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Does size matter?

First_WarriorFirst_Warrior N.C. MountainsPosts: 2,720 ✭✭✭✭✭
I've got a question. Does size matter? A cigar is made of filler, binder and wrapper. This I know. The question is about ring sizes and the taste of a cigar. I am assuming that ideally the different ring sizes of the same cigar are porptionaly the same but that may not be the case. I seem to be getting less taste with the larger ring sizes of 54- 60 which have more filler and binder and more taste with ring sizes of 48-52 which have less filler and binder. Am I tasting the wrapper better because there is more wrapper in the smaller sizes or am I just imagining things?
The Native Peoples of the Americas gave tobacco to the world.

Comments

  • jd50aejd50ae West Gnawed Pencil, TNPosts: 7,900 ✭✭✭✭✭
    I agree with you. Especially the larger pointy ones which no matter how many I smoke just do not seem to match up with the rest of the same brand.
  • kuzi16kuzi16 Posts: 14,633 ✭✭✭✭


    here you go ... read THIS


  • CharlieHeisCharlieHeis South DakotaPosts: 7,514 ✭✭✭✭✭
    Yes, there would be a different ratio of binder, filler, and wrapper. Must be why so many guys on here prefer the lancero and corona sizes.
  • wwhwangwwhwang Ontario, CanadaPosts: 2,878 ✭✭✭
    Well, some people say that size doesn't matter as much as how you use it. Oh wait. You meant cigars.
  • First_WarriorFirst_Warrior N.C. MountainsPosts: 2,720 ✭✭✭✭✭
    kuzi16:


    here you go ... read THIS


    Kuzi, I read the whole thread. Thanks for providing the linc. The info avaliable on this forum is amazing.
    The Native Peoples of the Americas gave tobacco to the world.
  • catfishbluezzcatfishbluezz Posts: 7,000 ✭✭✭
    Keep in mind, most blenders tweak blends for size as it is simply not possible or viable to use the same number of leaf in a small ring gauge as a larger ring gauge. For instance, a 38-42 may use 2, a 42-46 may use 2-3 fillers, while a 50-52 3-4, and 52+ 4-5. This happens with most companies, and most blenders realize it is impossible to make a small rg consistent flavor wise with their larger offerings. Does that mean you get companies from time to time that make lancero's with 5 fillers? Sure, but it is still not a viable thing to do. The reality is, you may loose some complexity as you get smaller, but gain some distinction of the wrapper. As you get larger the opposite holds true. Either way, the wrapper is not as big of an influence as some might claim in the cigar world, otherwise binders and fillers would not exist. It is the interplay of all that create the depth, balance, finish, and longevity. A great wrapper will mtake cheap filler taste good, and vice versa. I find 46rg is the best in between really, but often times a Robusto will have tons more flavor and depth then a small ring gauge within a brand. I just had this happen at the show actually.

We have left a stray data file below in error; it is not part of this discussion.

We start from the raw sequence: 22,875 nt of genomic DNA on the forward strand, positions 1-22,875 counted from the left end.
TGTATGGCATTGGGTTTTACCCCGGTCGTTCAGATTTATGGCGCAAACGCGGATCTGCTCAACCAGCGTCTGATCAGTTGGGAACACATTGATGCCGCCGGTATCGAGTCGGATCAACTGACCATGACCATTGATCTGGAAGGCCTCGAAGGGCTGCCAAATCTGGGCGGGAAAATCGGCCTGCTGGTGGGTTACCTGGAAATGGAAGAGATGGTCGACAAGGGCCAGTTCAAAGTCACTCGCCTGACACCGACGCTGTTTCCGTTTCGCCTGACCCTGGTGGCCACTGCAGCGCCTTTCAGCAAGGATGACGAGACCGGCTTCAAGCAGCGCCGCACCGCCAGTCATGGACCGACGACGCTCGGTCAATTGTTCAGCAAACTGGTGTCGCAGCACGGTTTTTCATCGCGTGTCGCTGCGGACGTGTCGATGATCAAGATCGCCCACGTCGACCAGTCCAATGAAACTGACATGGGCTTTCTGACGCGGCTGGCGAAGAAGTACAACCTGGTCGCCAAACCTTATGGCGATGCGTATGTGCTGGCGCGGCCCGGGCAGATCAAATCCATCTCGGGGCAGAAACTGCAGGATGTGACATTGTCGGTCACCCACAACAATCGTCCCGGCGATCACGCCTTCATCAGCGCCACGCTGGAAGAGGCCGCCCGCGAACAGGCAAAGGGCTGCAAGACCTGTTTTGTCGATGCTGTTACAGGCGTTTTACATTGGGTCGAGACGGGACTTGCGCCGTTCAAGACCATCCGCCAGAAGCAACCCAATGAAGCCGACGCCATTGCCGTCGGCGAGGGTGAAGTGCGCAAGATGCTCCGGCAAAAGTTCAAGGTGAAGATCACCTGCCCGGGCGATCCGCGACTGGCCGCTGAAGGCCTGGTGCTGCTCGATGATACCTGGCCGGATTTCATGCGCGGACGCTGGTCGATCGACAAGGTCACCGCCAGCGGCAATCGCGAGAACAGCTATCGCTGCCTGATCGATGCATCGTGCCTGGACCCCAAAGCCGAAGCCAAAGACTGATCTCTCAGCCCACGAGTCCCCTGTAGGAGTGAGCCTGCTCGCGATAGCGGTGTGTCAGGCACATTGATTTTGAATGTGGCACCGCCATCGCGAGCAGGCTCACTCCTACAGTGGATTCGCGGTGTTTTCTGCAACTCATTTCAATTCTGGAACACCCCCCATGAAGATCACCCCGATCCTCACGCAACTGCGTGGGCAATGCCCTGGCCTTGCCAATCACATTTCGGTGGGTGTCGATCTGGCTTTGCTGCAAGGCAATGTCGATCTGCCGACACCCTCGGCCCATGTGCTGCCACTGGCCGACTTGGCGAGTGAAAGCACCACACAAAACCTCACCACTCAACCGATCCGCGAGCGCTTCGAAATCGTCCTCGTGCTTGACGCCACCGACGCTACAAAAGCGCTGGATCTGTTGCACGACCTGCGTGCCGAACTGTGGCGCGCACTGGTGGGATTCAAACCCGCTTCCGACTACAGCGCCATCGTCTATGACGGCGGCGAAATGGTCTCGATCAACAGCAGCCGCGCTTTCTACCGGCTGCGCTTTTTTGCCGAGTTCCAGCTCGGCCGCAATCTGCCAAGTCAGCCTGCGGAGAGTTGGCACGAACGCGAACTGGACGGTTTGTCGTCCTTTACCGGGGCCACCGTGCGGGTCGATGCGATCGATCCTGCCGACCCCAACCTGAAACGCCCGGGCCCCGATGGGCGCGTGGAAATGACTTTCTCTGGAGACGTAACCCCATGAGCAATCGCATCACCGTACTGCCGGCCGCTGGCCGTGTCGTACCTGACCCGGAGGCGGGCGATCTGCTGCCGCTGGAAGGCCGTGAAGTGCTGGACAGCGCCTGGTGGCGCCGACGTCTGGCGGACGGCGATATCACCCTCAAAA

So to answer your question, yes, size does matter. Personally I love PC 40-42rg stuff from Habanos, but not in the NC world, as their wrapper does not compare other then a few examples. For CC the small rings just give me complexity and tons of flavor and body. The larger rings allow for more depth in a delicate way. For the NC world, i prefer 46-50rg and find the most complexity in this range. They have access to more growing regions, soil complexity, and ranges of tobaccos, so this is where the NC world really shines in comparison, when done right of course. The simple amount of space Cuba has to grow pales in comparison to the NC world. Now if only the NC world could catch up and figure out how to blend and cure tobacco with as good of a finish, the world would be complete =) They sure are getting close, they just like to charge a ton, unless their name is Elogio or Regius.
  • The3StogiesThe3Stogies MainePosts: 2,652 ✭✭✭✭
    wwhwang:
    Well, some people say that size doesn't matter as much as how you use it. Oh wait. You meant cigars.
    As long as it fits your ashtray, ohhh that was bad.

    Went through a bunch of corona's last year, this year I've been smoking mostly robusto's in the same brands. Think I like the robusto's better, maybe because I do tend to smoke a little fast. Interesting topic, I wondered about this too.
  • catfishbluezzcatfishbluezz Posts: 7,000 ✭✭✭